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How Tobacco Products Affect You and What Happens When You Quit

It won’t come as a surprise when I tell you that smoking is unhealthy. Even so, many people still smoke regularly. Even those who consider themselves to be non-smokers, occasionally smoke when out with friends for a drink.

Illustrating Transformation: Effects of Tobacco and Benefits of Quitting.

Why do so many people still smoke? Why not simply quit? Because it’s not easy. In this article we discuss why smoking is addictive and what it does to your health and give you some tips on how to quit.

The components of addiction

Apart from the tobacco, the filter, and the paper they are wrapped in, cigarettes contain many additives such as flavouring agents and other chemical compounds—more than 600 ingredients on average.

The chemicals in cigarettes come from multiple stages of manufacturing. Some chemicals, like nicotine, are found naturally in the tobacco plant, some come from the soil or fertiliser, and others are added when the leaves are processed. When a cigarette is burned new chemicals form, creating up to 4000 chemicals in the smoke.

Rolling tobacco contains the same cancer-causing chemicals as store-bought cigarettes.

Tobacco is made from the leaves of the tobacco plant, which contain nicotine. Nicotine is addictive. Consuming nicotine leads, indirectly, to the release of dopamine in the brain. Dopamine is the “feel-good” neurotransmitter, our internal reward-system. It makes us want to do more of whatever gives us a dopamine hit, including common activities such as eating, having sex, or smoking. The more dopamine you get from a certain activity, the more you will want to do it, making some activities or substances particularly addictive. Smoking is one of these.


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Beyond that, people often use smoking to relieve stress. Sometimes we start smoking because we want to fit in. Many are social smokers who like to have a cigarette at parties with a drink. Smoking also serves as a psychological tool—it can start a conversation or allow for much needed silence.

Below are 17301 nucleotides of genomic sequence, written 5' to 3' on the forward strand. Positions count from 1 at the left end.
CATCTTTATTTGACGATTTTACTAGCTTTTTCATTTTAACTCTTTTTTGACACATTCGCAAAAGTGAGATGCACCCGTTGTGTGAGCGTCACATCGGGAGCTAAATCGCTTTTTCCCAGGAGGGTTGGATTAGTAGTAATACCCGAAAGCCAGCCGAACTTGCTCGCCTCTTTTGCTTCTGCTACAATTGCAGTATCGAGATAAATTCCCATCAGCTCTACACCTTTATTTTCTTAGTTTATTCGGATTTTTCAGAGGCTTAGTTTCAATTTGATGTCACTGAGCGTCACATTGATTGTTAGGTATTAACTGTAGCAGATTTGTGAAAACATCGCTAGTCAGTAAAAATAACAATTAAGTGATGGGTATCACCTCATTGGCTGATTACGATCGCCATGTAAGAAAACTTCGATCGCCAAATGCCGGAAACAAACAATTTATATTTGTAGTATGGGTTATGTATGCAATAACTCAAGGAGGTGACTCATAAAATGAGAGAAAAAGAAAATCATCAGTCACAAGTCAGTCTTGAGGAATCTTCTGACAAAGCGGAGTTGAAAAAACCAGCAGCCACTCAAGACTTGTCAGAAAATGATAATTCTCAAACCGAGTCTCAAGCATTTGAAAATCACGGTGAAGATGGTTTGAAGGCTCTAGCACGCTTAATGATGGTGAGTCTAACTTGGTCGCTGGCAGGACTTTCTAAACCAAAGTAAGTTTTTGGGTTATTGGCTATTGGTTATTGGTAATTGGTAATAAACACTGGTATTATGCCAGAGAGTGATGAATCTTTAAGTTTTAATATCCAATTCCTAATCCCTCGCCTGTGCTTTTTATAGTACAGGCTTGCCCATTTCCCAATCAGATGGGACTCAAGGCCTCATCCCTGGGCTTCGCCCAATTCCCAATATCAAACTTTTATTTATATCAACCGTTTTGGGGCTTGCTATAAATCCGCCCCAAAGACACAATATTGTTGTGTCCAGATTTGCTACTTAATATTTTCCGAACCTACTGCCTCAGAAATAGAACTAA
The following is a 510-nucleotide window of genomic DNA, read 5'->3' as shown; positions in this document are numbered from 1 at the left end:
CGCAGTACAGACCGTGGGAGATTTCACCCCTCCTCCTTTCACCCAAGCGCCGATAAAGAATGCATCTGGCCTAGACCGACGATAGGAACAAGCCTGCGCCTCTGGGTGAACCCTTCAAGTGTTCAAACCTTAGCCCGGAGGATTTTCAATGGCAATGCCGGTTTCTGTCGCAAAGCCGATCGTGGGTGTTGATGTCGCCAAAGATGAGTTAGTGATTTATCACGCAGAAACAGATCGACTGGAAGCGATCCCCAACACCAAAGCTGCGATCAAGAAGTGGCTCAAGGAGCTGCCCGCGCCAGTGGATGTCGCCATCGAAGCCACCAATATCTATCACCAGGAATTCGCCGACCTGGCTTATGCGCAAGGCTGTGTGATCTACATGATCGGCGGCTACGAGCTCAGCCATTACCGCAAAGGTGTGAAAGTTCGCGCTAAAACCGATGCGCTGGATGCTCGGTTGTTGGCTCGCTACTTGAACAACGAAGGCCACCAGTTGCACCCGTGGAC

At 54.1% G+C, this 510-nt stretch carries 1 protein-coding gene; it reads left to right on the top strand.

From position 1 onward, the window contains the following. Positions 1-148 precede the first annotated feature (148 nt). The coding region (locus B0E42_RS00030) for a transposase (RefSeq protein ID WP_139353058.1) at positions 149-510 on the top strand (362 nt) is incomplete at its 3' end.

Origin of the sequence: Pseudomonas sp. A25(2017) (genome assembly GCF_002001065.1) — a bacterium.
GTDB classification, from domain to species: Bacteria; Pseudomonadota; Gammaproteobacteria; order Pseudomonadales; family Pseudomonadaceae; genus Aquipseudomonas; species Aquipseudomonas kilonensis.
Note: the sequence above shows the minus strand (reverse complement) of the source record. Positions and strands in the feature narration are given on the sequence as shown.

Whether or not we are conscious of them, the psychological effects of smoking make it harder to quit.

Health hazards

Many of the ingredients cigarettes contain are harmful. Let’s take a closer look at the three of these.

Nicotine is an alkaloid (a nitrogenous organic compound that has strong biological effects on humans and animals). A number of plants synthesise nicotine—primarily to discourage pests—including vegetables such as potatoes, tomatoes, and eggplant, and some herbs and weeds such as deadly nightshade and milkweed. The tobacco plant produces it in relatively high concentrations—20 000 to 40 000 parts per million.

Nicotine can act as a sedative or a stimulant, depending on how much is ingested and on each individual’s level of responsiveness. Side effects of nicotine ingestion include decreased appetite, increased heart rate, increased blood pressure, and disrupted sleep, as well as the heightened mood and improved memory and concentration that give smokers that kick of alertness.

Nicotine Impact: Exploring Brain Changes and Withdrawal Symptoms from Regular Doses

Regular doses of nicotine lead to changes in the brain, which in turn cause withdrawal symptoms once the doses have stopped.

Tar is the common name for the chemical substance formed by burning tobacco. This ingredient contains most of the cancer-causing and harmful substances present in cigarette smoke.

When inhaling smoke, the tar temporarily paralyzes the cilia—tiny hair-like structures that line the trachea. The cilia keep the lungs clean of pollutants and mucus. Because smoking stuns them, the tar makes its way deep into the lungs. An accumulation of tar damage can cause a number of lung diseases such as chronic obstructive pulmonary disease (HOPS), emphysema, chronic bronchitis, and lung cancer.